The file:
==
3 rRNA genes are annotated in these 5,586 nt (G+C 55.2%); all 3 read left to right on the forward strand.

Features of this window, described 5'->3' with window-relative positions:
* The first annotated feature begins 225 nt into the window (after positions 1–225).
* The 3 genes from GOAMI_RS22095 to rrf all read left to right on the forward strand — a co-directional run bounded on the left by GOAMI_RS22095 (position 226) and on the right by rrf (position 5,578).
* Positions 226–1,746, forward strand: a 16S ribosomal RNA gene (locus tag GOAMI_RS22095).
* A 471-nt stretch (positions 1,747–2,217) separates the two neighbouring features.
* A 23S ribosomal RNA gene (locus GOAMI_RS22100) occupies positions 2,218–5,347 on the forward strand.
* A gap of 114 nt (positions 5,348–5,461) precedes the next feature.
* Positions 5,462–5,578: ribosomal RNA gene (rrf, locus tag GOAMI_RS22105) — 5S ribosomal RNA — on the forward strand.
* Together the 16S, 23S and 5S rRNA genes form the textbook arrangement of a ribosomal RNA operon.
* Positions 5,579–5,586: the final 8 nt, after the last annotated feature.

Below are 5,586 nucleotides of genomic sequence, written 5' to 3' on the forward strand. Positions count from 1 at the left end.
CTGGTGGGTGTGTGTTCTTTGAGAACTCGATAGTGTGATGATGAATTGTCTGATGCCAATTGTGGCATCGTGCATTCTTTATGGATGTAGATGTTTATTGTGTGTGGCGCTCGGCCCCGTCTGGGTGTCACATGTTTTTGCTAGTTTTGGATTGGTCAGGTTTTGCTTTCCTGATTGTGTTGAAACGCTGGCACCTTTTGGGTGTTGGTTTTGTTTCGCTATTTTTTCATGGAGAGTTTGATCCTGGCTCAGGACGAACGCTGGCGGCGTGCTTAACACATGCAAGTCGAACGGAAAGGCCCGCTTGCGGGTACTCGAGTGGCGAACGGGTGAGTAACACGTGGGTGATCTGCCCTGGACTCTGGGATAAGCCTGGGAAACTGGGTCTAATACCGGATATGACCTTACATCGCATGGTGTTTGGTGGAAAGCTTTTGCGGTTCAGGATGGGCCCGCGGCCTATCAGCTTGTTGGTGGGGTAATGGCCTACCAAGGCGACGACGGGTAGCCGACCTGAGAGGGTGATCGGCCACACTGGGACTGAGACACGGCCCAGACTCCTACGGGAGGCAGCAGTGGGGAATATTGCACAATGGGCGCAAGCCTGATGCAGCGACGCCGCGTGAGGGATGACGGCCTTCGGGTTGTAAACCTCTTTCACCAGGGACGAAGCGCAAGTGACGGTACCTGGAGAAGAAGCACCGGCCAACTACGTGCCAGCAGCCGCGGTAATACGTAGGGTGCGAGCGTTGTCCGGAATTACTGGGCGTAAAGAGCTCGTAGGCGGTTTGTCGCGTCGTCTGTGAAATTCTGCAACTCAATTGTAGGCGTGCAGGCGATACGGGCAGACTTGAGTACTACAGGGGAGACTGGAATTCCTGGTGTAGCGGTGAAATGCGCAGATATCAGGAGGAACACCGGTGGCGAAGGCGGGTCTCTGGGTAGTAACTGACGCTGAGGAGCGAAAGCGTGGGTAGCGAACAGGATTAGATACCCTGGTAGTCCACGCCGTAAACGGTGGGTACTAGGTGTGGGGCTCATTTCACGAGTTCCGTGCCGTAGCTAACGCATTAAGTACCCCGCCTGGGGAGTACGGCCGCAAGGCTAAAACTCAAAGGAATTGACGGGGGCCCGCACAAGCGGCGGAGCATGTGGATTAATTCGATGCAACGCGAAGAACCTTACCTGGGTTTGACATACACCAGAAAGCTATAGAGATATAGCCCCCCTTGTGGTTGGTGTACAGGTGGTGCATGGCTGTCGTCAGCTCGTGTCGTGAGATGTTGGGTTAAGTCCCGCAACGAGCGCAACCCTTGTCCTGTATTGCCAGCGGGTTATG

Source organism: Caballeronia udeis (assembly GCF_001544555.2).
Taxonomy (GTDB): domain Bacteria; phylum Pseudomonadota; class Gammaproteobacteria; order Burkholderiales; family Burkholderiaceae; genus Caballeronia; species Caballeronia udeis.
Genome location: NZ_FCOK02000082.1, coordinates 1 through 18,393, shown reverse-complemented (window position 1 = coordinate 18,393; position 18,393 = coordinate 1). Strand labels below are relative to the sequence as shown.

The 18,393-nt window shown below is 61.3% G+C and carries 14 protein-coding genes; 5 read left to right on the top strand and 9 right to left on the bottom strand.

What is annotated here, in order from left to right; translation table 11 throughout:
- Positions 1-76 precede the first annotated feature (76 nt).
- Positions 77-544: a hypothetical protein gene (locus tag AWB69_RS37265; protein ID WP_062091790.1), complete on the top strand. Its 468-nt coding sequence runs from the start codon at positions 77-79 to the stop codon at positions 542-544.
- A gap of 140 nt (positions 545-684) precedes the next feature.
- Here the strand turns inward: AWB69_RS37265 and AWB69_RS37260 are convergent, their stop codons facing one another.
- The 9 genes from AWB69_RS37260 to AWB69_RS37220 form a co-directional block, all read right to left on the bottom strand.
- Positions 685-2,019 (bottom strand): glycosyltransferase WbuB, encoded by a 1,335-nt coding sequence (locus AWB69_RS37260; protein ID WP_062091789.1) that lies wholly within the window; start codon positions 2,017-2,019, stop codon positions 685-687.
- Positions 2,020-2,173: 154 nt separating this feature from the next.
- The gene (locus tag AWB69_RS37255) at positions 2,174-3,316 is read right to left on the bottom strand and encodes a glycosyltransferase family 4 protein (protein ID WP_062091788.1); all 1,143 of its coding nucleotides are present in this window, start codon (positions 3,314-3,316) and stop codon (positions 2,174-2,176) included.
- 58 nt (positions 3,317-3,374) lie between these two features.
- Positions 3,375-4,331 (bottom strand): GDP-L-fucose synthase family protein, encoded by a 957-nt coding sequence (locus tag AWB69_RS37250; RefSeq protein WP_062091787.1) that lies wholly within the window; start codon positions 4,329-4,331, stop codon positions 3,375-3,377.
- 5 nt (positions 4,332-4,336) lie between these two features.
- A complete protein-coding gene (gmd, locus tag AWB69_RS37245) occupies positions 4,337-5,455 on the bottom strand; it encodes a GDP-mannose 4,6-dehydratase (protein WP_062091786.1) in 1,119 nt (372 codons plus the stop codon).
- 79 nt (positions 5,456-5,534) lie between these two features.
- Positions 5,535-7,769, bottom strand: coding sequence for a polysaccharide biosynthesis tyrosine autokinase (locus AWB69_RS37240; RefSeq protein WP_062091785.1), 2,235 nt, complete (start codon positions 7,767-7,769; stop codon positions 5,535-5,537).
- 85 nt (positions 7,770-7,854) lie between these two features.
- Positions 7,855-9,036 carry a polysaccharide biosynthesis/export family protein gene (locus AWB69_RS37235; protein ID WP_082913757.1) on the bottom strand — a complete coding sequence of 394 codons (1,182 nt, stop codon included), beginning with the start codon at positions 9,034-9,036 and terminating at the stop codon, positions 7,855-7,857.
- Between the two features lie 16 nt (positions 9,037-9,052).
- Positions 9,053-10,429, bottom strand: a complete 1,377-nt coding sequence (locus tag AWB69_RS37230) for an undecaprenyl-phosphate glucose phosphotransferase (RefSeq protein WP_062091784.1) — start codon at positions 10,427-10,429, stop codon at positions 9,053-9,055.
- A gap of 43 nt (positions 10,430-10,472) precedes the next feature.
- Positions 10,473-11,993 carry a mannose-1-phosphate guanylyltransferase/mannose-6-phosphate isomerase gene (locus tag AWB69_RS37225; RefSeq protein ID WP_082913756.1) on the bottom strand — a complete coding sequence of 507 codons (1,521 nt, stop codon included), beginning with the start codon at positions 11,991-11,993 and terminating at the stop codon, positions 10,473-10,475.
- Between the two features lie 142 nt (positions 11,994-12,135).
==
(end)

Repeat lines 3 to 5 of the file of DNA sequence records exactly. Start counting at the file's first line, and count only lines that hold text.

* The first annotated feature begins 225 nt into the window (after positions 1–225).
* The 3 genes from GOAMI_RS22095 to rrf all read left to right on the forward strand — a co-directional run bounded on the left by GOAMI_RS22095 (position 226) and on the right by rrf (position 5,578).
* Positions 226–1,746, forward strand: a 16S ribosomal RNA gene (locus tag GOAMI_RS22095).